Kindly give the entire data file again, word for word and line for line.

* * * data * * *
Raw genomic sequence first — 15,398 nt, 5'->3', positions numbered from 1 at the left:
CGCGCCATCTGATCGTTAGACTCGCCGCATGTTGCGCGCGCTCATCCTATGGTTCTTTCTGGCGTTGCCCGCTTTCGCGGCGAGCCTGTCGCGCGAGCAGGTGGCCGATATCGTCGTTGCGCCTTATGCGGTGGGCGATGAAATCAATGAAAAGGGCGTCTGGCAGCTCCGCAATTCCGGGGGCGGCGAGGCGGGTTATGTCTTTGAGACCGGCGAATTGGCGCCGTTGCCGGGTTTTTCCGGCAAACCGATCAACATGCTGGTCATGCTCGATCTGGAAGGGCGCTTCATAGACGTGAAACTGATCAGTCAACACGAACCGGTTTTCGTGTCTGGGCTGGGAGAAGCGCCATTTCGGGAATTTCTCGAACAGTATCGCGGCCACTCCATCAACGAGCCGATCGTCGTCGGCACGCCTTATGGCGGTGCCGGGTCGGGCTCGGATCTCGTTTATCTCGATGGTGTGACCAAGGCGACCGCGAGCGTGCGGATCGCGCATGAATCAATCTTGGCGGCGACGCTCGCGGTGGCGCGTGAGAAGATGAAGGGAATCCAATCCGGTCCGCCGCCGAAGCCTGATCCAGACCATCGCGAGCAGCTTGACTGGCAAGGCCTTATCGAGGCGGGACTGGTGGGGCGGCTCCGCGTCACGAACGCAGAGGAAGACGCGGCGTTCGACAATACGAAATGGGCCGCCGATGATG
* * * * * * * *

Raw genomic sequence first — 15,398 nt, 5'->3', positions numbered from 1 at the left:
CGCGCCATCTGATCGTTAGACTCGCCGCATGTTGCGCGCGCTCATCCTATGGTTCTTTCTGGCGTTGCCCGCTTTCGCGGCGAGCCTGTCGCGCGAGCAGGTGGCCGATATCGTCGTTGCGCCTTATGCGGTGGGCGATGAAATCAATGAAAAGGGCGTCTGGCAGCTCCGCAATTCCGGGGGCGGCGAGGCGGGTTATGTCTTTGAGACCGGCGAATTGGCGCCGTTGCCGGGTTTTTCCGGCAAACCGATCAACATGCTGGTCATGCTCGATCTGGAAGGGCGCTTCATAGACGTGAAACTGATCAGTCAACACGAACCGGTTTTCGTGTCTGGGCTGGGAGAAGCGCCATTTCGGGAATTTCTCGAACAGTATCGCGGCCACTCCATCAACGAGCCGATCGTCGTCGGCACGCCTTATGGCGGTGCCGGGTCGGGCTCGGATCTCGTTTATCTCGATGGTGTGACCAAGGCGACCGCGAGCGTGCGGATCGCGCATGAATCAATCTTGGCGGCGACGCTCGCGGTGGCGCGTGAGAAGATGAAGGGAATCCAATCCGGTCCGCCGCCGAAGCCTGATCCAGACCATCGCGAGCAGCTTGACTGGCAAGGCCTTATCGAGGCGGGACTGGTGGGGCGGCTCCGCGTCACGAACGCAGAGGAAGACGCGGCGTTCGACAATACGAAATGGGCCGCCGATGATG